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Dermatology Facts—Warts & Treatment

Warts are skin growths caused by a virus. Warts can grow on any part of the body. Their appearance depends on their location. On the soles of the feet the tissue becomes thickened from the pressure of standing and the warts (called plantar warts) may be flatter. Walking on plantar warts is often painful. Warts have a rough surface on which tiny, dark dots can often be seen. These are not “roots,” but blood vessels which are giving nutrients to the warts.

Warts are common and can be a nuisance. They may bleed if injured. Since warts are caused by a virus, they are contagious, but only to people who are susceptible. Warts may spread on the body or to other children. We don't know why some people get warts while others never get them. There is no way to prevent warts.

People have been trying to cure warts for thousands of years. The "success" of folk remedies for warts is probably due to the fact that warts will often disappear on their own, especially in young children. However, the average time to clearance may be as long as two years, sometimes even longer.


Since we have no medicines which kill the wart virus, there is no single perfect treatment of warts. Most treatments are physical means used to destroy the outer layer of skin that the wart grows on, and thus ridding the body of the wart. This can be done with chemicals such as salicylic acid, by freezing with liquid nitrogen, or with laser surgery.

Newer techniques include trying to stimulate the immune system and clear the warts by mimicking the way our body naturally clears warts, but doing it sooner than it would happen on its own. Examples are Aldara and squaric acid which may be applied at home directly to the wart.

The treatment to be used on your wart depends on its location and size, your type of skin and the judgment of the dermatologist. Sometimes, new warts will form while existing ones are being destroyed. All we can do is treat the new warts when they become large enough to be seen. No matter what treatment is used, warts sometimes fail to disappear or may return weeks or months after an apparent cure. If this happens the treatment may be repeated, or a different method may be used to get rid of the warts.

Sometimes no treatment is the best option. This is often the case for very young children who are not bothered by their warts.

Instructions for At-Home Treatment

MEDIPLAST (40% Salicylic Acid Plasters)

  1. This treatment works best on warts on flat surfaces, such as the bottom of the foot or palm.
  2. Cut the medicated pad to just larger than the size of the wart and apply to dry skin, sticky side down.
  3. Tape over the medicated pad to hold it in place.
  4. Leave medication in place for 1-2 days, then remove. The skin should look white, like “its been in the bath too long.”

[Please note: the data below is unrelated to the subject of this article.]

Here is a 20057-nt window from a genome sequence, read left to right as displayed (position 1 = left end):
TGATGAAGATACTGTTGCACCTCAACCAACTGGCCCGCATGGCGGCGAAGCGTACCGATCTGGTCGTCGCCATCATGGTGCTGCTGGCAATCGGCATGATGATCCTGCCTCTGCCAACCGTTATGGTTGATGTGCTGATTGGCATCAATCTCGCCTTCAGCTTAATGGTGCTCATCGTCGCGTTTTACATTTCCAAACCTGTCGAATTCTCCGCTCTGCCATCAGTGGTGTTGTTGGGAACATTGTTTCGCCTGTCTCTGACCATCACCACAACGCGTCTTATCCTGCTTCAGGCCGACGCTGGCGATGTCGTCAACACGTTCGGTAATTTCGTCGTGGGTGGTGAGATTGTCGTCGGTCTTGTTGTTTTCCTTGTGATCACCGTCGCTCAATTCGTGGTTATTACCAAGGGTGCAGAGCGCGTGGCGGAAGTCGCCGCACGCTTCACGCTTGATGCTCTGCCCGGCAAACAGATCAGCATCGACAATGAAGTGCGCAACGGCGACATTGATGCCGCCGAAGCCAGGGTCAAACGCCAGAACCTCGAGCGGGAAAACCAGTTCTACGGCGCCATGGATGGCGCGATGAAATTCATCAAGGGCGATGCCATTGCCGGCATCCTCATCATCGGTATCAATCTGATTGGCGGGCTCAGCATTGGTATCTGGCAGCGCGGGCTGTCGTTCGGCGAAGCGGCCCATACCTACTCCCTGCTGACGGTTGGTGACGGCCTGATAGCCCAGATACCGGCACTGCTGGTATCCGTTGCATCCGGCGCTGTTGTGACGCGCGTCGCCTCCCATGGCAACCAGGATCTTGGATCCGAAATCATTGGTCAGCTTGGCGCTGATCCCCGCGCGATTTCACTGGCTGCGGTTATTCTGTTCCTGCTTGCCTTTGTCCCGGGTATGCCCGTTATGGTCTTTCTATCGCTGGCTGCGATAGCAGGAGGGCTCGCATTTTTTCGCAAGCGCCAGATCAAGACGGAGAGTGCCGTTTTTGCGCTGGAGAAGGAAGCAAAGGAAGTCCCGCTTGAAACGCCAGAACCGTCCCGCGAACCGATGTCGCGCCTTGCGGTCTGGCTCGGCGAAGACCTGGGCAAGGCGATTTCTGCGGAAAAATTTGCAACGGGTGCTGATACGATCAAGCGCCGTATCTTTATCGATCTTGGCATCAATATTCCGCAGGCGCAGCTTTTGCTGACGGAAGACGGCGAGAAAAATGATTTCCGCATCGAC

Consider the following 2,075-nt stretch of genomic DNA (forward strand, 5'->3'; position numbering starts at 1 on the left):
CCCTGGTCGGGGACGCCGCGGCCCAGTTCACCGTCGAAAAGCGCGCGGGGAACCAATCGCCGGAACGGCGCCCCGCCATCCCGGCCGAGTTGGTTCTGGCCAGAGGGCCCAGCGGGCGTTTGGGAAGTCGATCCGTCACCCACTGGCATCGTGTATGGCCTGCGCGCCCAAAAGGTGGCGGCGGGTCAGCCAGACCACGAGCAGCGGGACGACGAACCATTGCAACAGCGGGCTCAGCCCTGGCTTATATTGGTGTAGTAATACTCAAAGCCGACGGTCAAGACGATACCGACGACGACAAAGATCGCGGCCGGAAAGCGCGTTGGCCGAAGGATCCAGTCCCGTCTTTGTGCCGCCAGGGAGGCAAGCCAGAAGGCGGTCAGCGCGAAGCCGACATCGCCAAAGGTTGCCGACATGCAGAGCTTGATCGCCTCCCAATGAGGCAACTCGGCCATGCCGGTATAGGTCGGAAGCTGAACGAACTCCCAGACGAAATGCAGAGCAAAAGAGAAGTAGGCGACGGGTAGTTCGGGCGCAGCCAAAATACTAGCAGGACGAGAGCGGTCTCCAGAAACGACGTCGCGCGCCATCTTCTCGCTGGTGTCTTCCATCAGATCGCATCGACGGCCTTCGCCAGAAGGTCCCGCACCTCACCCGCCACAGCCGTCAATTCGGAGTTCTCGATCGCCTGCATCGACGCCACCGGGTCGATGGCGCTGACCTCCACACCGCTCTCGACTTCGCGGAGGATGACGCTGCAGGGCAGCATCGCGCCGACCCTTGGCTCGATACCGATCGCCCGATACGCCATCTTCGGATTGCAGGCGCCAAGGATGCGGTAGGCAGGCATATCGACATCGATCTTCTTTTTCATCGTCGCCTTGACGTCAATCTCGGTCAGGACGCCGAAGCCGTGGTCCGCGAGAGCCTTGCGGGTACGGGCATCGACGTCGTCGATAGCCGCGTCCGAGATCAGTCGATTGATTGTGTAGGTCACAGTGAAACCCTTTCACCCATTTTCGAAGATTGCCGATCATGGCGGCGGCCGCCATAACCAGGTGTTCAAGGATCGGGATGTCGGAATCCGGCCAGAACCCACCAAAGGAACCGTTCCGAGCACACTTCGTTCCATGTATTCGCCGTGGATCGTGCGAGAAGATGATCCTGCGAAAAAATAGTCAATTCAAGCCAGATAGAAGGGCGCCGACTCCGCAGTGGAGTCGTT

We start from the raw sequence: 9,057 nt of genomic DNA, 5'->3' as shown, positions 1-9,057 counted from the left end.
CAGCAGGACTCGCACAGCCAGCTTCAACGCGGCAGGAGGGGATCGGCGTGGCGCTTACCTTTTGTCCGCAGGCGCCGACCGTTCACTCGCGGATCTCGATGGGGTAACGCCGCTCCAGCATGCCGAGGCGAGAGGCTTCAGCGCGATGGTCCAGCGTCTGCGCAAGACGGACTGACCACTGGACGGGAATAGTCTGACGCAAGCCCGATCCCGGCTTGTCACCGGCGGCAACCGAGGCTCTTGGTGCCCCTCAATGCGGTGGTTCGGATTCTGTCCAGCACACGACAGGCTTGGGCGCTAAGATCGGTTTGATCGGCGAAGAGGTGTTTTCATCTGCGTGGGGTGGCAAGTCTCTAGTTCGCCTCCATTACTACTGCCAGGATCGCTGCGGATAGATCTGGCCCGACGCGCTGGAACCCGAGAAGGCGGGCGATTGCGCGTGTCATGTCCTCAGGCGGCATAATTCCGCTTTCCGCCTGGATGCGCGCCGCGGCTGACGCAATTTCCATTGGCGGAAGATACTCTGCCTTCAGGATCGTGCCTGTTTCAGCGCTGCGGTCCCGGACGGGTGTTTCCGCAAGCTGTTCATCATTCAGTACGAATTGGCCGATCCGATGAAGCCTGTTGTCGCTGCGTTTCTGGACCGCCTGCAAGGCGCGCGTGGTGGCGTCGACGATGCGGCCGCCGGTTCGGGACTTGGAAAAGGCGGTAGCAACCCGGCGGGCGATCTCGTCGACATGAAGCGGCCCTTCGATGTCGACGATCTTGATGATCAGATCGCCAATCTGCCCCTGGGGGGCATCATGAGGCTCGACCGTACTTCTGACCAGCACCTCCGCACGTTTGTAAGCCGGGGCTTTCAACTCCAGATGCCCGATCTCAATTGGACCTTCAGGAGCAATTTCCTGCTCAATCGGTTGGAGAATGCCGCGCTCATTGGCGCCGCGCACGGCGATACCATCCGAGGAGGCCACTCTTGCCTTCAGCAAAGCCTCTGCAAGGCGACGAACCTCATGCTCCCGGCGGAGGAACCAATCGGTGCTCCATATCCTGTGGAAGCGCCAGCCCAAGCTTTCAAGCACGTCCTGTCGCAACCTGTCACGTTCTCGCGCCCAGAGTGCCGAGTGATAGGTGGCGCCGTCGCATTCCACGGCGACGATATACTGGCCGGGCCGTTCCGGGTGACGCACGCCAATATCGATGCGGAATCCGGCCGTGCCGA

5. Soak the wart for a few minutes in warm water, then remove as much dead skin as you can with a file, a pumice stone, or a callus remover (available in drug stores).
  6. Reapply the medicine and repeat for several weeks.
  7. If the area becomes sore or irritated, stop the treatment for a few days and then resume it.
  8. If you are not sure if the wart is gone, you can also stop the treatment for a few days to see if it re-grows.


  1. Soak the wart(s) in warm water prior to applying the liquid. Dry the skin. Then apply the liquid to cover the wart thinly. Allow this to dry and if possible, cover with a band-aid or tape.
  2. Repeat the treatment daily. When the skin becomes white, like it has been in the bath too long, soak and gently remove as much dead skin as you can with a file, a pumice stone, or a callus remover (available in drug stores).
  3. Repeat the treatment for several weeks.


This treatment works best for warts on the fingers and around the finger nails.

  1. Apply ˝ inch waterproof tape in several layers to the wart, taking care not to cut off the circulations to the fingers.
  2. Blenderm Tape (Made by 3M) works very well, but is hard to find. Other tapes which can work include Duct Tape (available at hardware stores) or other waterproof plastic tapes, available at pharmacies. Try to get ˝ width since it is easier to conform to fingers, especially in children.
  3. The tape should be left on for seven days, and only removed if it is soaked through or falling off, in which case it should be immediately reapplied. After seven days, it should be removed for one day.
  4. This treatment should be repeated again at least two more cycles (for a total of three weeks).

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Santa Rosa

Redwood Family Dermatology
2725 Mendocino Avenue
Santa Rosa, CA 95403
Phone: 707-545-4537
Fax: 707-545-6726

Monday through Friday 8:30 to 5:00pm by appointment.


Redwood Family Dermatology
555 South Dora Street
Ukiah, CA 95482
Phone: 707-462-3996
Fax: 462-3363

Monday through Thursday:
8:30 to 4:30pm.
Friday: 9:00 to 2:00pm.
Occasional Saturdays.